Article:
By Margaret Jasinska, Naturopath
Between ten and 15 percent of Australians are affected by gallbladder disease at some point in their life. Gallbladder surgery is one of the most commonly performed hospital procedures. Gallstones usually take a very long time to grow. Many people actually have one or several stones in their gallbladder for many years unknowingly.
Sometimes an intense, painful gallbladder attack is the first indicator of a problem.
That never really is the first sign though. If there is a problem with your gallbladder, it will let you know. Having stones in the gallbladder, or an inflamed gallbladder, or a gallbladder that doesn’t contract and empty properly will produce certain signs and symptoms. Some of them are subtle, while others are often considered to be simple indigestion or the symptoms of a fatty liver. Interestingly, people with a fatty liver are at greater risk of forming gallstones, so they particularly should keep an eye out for the symptoms below.
The most common signs and symptoms of gallbladder dysfunction include:
- Indigestion, particularly after rich fatty meals or dairy products.
- Abdominal bloating or a feeling of excessive fullness after meals.
- Reflux or heartburn.
- Diarrhoea or loose, urgent stools after some foods.
- Abdominal cramps or other pain after a meal.
- Discomfort behind the right shoulder blade.
- Moody, irritable disposition.
- Low tolerance to alcohol
- Bad breath and coated tongue
You may experience some or all of the above symptoms to varying degrees if you have gallbladder disease. Obviously these symptoms can also be caused by several different health problems.
Symptoms of a gallbladder attack
A gallbladder attack produces far more extreme symptoms. A gallbladder attack can occur if a gallstone gets trapped in the neck of the gallbladder, or gets stuck in a bile duct. This can inhibit the normal flow of bile and lead to a build up of pressure within the biliary system. Spasms of the bile ducts can also lead to pain and discomfort.
Symptoms of a gallbladder attack can be extreme and can lead to an emergency trip to the hospital. It is also possible to have a gallbladder attack when no stones can be found in the gallbladder. These symptoms can be caused by inflammation to the walls of the gallbladder (cholecystitis), or gallbladder sludge or a stone trapped within a bile duct inside the liver.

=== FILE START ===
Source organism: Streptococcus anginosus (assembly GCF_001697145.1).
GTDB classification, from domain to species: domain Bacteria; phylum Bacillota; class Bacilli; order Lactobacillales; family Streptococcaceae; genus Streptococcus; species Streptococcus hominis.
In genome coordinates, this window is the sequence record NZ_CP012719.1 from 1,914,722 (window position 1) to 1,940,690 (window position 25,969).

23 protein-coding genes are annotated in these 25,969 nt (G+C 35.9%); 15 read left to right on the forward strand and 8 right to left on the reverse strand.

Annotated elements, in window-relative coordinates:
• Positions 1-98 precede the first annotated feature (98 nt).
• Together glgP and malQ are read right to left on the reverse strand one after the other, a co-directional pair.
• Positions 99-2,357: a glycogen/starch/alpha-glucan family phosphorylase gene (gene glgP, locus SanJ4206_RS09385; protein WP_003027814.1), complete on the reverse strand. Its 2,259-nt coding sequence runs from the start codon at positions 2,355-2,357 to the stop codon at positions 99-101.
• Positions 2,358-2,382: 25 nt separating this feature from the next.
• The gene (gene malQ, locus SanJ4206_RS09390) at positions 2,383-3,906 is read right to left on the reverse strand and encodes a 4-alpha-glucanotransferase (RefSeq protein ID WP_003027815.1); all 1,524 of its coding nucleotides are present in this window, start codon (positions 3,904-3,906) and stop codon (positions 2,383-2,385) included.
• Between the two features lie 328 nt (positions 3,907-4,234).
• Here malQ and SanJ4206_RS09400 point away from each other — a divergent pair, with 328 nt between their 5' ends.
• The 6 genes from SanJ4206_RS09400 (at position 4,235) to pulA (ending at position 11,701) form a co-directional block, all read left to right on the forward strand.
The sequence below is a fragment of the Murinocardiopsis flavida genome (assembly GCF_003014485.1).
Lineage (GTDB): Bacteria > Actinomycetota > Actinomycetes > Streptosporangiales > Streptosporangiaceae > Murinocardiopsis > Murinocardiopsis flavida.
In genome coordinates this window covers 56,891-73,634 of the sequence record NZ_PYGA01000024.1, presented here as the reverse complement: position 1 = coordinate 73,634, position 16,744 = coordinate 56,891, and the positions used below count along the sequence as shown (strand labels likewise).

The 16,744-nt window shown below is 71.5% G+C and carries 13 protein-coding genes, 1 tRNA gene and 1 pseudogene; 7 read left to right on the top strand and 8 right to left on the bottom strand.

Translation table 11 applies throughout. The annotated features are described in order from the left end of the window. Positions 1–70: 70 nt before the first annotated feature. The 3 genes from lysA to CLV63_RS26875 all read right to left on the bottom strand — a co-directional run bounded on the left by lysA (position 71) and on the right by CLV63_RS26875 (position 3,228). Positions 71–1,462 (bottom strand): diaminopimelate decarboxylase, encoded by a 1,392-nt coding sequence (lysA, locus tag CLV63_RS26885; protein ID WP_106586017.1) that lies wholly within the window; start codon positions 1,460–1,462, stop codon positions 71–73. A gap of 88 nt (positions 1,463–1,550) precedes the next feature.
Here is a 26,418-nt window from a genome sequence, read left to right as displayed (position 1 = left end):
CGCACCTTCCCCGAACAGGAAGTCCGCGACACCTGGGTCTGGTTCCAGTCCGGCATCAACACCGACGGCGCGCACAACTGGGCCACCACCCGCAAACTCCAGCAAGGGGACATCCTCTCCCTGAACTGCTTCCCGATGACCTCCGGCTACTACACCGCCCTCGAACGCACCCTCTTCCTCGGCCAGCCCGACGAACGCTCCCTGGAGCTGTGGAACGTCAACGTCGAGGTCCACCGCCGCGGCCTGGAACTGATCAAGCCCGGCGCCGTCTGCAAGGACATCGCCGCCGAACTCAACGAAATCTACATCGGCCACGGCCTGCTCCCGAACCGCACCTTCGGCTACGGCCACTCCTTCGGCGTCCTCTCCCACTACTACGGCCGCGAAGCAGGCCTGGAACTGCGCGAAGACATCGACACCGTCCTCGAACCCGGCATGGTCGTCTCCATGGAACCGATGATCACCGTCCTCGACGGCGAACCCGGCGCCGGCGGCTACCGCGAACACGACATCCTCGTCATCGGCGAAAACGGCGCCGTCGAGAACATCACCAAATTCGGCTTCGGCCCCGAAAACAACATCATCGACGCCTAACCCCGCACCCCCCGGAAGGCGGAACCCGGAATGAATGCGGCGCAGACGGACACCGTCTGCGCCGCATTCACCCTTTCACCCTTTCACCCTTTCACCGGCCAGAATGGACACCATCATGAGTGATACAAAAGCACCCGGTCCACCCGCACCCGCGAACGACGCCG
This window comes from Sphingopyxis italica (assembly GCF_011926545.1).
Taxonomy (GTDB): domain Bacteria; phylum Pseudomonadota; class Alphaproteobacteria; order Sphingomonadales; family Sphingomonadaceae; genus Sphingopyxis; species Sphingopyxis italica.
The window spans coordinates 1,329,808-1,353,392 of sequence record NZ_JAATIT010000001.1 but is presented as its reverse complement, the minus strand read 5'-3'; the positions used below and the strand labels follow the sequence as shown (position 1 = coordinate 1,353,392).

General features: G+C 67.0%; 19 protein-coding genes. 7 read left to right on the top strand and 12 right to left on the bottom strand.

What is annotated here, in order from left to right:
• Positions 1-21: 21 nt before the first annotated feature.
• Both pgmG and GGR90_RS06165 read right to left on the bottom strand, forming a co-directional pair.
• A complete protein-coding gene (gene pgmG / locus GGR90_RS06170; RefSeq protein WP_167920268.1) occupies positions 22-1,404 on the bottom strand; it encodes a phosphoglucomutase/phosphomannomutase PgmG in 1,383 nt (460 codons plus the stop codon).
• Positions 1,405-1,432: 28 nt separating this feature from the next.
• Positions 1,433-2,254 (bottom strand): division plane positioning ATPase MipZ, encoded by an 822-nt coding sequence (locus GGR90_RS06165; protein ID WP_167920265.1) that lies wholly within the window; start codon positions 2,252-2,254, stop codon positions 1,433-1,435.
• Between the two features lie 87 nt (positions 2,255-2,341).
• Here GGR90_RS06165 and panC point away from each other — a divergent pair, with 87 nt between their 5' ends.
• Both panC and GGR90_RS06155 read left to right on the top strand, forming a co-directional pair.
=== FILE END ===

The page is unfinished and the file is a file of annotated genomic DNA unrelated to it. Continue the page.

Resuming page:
Symptoms of a gallbladder attack may include the following:
- Intense pain in the right upper quadrant of the abdomen (just behind the lowest rib on the right). The area can be so tender that it takes your breath away if you apply pressure to it.
- Nausea that may lead to vomiting
- Flatulence (intestinal gas)
- Belching (burping)
- A fever
- Pain may radiate to the right shoulder blade, or between the shoulder blades
- The pain may be so intense that it becomes impossible to walk unless hunched over
- The pain may come and go or it may be constant
The symptoms of a gallbladder attack usually last between one and four hours. It most frequently occurs after a heavy meal, high in fat; typically after dinner. Therefore most gallbladder attacks occur at night.
Ideally you’d look after your gallbladder and address any problem long before it gets bad enough to produce a gallbladder attack. Many people don’t realise that if caught early, most gallbladder conditions can be greatly improved and surgery can usually be avoided. Your gallbladder is an important part of your digestive system.
Sure it’s possible to live without one, but for optimal health it’s best to try and save it.
For more information see our book Save Your Gallbladder Naturally, and what to do if you’ve already lost it.
If you are concerned about your health and suffer with the symptoms mentioned in this article, please consult your healthcare practitioner.